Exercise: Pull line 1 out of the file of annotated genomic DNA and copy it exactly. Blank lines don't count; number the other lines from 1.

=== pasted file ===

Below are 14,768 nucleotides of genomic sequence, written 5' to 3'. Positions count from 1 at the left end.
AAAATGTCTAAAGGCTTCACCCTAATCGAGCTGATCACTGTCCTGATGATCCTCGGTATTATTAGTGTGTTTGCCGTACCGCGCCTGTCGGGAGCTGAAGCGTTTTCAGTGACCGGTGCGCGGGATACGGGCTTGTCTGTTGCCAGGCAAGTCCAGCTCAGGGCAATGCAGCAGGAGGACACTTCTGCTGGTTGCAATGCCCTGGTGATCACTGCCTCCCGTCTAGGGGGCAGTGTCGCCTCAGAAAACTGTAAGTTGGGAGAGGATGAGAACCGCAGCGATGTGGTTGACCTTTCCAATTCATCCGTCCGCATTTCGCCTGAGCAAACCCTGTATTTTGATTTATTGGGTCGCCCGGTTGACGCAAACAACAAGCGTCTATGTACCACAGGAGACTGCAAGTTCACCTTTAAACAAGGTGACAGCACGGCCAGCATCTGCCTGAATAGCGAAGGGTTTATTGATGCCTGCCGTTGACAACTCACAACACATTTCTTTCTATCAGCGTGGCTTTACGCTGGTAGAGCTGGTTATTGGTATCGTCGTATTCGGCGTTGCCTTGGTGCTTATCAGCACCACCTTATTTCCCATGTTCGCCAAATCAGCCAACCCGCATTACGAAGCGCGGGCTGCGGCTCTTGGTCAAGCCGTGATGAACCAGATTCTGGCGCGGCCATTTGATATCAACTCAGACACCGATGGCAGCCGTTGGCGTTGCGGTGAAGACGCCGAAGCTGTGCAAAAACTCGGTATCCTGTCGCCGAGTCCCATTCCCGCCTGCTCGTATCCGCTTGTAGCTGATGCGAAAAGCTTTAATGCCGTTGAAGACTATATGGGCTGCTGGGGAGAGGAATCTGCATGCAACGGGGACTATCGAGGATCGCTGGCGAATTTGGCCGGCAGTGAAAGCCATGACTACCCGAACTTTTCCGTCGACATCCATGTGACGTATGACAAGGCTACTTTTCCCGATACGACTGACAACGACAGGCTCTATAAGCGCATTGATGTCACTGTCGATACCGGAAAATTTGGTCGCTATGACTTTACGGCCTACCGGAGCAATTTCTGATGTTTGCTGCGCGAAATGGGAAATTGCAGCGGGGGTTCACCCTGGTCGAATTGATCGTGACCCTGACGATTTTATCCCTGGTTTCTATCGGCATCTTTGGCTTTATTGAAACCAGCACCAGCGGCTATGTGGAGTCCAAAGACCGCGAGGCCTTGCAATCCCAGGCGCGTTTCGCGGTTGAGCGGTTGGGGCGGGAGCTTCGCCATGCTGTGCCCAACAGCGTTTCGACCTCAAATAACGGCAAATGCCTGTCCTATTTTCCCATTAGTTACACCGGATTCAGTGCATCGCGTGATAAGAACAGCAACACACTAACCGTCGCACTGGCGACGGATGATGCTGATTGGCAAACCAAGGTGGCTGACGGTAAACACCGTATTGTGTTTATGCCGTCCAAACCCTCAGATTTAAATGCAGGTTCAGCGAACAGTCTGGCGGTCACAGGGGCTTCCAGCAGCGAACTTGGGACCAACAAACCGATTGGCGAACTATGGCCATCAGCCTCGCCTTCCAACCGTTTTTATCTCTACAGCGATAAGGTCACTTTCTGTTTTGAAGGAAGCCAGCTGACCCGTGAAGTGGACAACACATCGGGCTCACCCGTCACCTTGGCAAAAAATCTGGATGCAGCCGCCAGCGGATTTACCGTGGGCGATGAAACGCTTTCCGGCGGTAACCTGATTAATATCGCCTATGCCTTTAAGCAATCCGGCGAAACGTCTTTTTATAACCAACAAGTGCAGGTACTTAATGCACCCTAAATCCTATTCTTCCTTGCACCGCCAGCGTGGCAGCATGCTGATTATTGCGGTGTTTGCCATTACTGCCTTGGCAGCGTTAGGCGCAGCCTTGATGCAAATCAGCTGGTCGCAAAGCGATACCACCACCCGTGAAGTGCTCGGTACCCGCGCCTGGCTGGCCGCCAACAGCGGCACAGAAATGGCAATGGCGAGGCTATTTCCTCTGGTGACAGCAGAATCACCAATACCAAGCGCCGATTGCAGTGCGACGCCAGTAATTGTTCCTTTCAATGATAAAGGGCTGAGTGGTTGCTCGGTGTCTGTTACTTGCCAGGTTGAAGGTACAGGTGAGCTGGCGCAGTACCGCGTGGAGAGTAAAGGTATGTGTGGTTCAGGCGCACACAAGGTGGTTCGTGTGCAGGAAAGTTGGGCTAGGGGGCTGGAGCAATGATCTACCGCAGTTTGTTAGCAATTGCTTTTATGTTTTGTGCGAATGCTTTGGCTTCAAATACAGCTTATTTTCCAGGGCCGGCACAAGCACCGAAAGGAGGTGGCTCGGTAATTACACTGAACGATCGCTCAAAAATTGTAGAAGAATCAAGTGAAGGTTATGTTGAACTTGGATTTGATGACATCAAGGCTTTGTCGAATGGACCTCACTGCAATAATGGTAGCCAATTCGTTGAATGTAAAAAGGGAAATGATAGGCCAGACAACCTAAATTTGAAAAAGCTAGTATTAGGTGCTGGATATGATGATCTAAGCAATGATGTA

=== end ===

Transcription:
Below are 14,768 nucleotides of genomic sequence, written 5' to 3'. Positions count from 1 at the left end.